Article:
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Friday, Aug 06, 2021

Up to a third of Hong Kong pupils may return to classrooms

Up to a third of Hong Kong pupils may return to classrooms

Currently, no more than a sixth of the student capacity allowed to return on a half-day basis to attend lessons or take tests.

Hong Kong’s education authorities are weighing whether to allow up to a third of a school’s student capacity to return for in-person classes after the coming holiday, the Post has learned.

Two sources said education officials held a meeting with school heads on Tuesday that touched on the arrangements for resuming classes after the Lunar New Year holiday.

A third source added officials were also mulling regular coronavirus testing for teachers – possibly every two weeks – to reduce the transmission risks in schools.

Face-to-face classes in kindergartens and schools were suspended on December 2 due to the fourth wave of the coronavirus. But small groups of pupils, equal to no more than a sixth of the student capacity, were allowed to return on a half-day basis to attend lessons or take tests starting last month.

Secretary for Education Kevin Yeung.


Secretary for Education Kevin Yeung Yun-hung on Monday said the bureau had been looking into bringing back more students for face-to-face classes after the Lunar New Year holiday. But half-day learning would still be in place to avoid having pupils eat at school. Yeung said a decision would be made this week after meeting school heads.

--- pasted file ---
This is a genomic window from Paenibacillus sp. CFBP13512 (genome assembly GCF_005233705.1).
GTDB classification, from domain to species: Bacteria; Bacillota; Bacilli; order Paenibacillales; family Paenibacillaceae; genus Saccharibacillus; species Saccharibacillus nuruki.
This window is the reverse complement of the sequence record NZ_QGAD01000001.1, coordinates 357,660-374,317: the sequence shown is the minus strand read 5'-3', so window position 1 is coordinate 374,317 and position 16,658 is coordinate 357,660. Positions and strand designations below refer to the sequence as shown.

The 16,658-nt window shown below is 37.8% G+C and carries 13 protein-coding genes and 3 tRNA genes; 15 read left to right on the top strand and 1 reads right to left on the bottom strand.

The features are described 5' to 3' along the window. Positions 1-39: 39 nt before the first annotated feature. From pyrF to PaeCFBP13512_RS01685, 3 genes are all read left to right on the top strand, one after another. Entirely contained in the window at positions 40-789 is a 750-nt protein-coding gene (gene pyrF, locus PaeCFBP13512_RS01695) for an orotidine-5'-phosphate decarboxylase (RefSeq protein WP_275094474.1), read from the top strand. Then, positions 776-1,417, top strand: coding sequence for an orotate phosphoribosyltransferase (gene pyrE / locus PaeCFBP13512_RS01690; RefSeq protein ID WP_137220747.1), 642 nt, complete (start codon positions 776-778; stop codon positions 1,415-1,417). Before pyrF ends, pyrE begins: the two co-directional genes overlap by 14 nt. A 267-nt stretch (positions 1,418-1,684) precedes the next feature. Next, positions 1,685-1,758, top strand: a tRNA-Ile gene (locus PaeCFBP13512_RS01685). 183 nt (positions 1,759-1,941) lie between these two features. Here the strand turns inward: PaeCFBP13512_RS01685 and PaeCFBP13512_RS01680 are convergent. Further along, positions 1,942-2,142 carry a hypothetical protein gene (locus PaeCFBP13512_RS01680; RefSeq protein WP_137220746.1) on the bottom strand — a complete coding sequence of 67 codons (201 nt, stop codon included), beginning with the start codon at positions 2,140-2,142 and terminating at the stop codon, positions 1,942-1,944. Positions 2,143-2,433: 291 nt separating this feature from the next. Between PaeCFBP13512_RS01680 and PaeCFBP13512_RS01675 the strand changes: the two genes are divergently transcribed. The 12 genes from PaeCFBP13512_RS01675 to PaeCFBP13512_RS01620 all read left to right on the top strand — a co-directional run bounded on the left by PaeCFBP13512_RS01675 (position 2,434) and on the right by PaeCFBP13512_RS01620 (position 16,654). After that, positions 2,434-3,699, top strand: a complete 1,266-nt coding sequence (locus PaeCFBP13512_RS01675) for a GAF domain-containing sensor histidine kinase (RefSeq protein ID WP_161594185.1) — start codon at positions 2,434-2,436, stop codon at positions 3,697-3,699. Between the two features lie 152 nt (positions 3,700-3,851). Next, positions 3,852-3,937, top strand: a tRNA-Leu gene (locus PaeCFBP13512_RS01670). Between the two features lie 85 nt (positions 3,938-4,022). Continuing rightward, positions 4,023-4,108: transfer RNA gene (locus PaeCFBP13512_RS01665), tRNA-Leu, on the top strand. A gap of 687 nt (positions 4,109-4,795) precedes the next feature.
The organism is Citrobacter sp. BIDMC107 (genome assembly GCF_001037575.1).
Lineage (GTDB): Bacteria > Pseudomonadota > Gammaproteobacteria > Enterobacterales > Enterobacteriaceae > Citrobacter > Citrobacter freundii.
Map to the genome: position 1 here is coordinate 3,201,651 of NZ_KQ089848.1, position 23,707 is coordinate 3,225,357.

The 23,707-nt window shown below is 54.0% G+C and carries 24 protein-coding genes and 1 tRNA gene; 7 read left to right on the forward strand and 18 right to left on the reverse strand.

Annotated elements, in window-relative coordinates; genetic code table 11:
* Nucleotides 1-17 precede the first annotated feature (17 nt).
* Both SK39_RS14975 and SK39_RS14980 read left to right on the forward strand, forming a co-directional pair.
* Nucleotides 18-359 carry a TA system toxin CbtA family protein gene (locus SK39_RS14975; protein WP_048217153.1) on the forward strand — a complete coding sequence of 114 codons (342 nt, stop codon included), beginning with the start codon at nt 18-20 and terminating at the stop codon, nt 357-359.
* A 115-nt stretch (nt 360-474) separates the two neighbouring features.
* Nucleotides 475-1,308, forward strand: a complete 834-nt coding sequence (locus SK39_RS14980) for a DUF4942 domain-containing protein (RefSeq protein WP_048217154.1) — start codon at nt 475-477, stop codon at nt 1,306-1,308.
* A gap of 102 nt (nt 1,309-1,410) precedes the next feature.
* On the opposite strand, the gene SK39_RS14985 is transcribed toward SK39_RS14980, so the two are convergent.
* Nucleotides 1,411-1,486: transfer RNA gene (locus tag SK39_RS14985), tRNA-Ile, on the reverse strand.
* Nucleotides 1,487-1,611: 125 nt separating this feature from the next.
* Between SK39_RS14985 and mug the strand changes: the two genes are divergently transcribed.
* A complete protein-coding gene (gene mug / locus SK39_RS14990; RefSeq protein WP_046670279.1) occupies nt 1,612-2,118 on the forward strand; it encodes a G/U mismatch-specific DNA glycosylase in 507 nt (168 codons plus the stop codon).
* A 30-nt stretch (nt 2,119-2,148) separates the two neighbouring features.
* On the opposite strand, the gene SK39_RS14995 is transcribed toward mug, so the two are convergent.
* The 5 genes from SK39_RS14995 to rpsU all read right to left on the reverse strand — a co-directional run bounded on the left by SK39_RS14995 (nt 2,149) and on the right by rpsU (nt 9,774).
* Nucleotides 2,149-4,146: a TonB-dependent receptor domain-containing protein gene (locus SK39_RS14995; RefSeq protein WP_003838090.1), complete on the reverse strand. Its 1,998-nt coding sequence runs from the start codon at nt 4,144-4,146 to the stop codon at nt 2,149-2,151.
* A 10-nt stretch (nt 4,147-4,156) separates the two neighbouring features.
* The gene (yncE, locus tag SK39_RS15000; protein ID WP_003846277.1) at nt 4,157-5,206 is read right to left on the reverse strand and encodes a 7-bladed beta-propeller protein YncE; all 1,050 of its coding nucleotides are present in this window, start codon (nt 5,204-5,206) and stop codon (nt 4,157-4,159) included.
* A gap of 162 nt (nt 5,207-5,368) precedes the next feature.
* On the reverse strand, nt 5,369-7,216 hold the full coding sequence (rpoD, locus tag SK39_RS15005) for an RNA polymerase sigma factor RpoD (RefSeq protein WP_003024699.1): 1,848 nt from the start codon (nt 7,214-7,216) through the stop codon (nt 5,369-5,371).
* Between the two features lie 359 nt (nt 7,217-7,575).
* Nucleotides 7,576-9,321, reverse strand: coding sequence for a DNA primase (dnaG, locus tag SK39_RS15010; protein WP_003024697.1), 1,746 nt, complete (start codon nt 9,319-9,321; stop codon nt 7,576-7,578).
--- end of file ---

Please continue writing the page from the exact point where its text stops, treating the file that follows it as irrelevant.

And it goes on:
The bureau had acknowledged some parents’ concerns over resuming classes, he said, adding schools had been safe and operating smoothly over the past month even with the small number of students returning.

The two insiders who attended the meeting said education officials were considering further relaxing the cap to one-third, which would be equivalent to allowing schools to bring back two grades of students for half-day classes.

One source said schools were expected to adopt flexible arrangements, adding that for secondary schools, Form Six students taking the university entrance exam this year would be the priority to attend face-to-face lessons.

“[Some schools] might also consider bringing back Form Five students as well under the relaxation, as they will be sitting for the Diploma of Secondary Education exams next year as well,” the source said.

“It is also hoped that with the local pandemic situation improving, the cap can even be further relaxed afterwards.”

The second insider said school heads welcomed the proposed change.

“Under a relaxation, schools can adjust accordingly and decide which grades to bring back after communicating with parents,” the source said.

But the source added the proposal was still subject to change, as education officials would need to work out details for the arrangements internally.

More than 2,400 signatures were collected via an online petition initiated last month urging the Education Bureau to resume in-person classes as soon as possible and calling for a transparent structure on when to close or reopen schools.

Schools should be reopened before other establishments where the risk of spreading Covid-19 was higher such as gyms, bars or restaurants, given children had a right to education, the petition read.

Organisers also said students should have a right to attend face-to-face classes at schools where no outbreaks had occurred.

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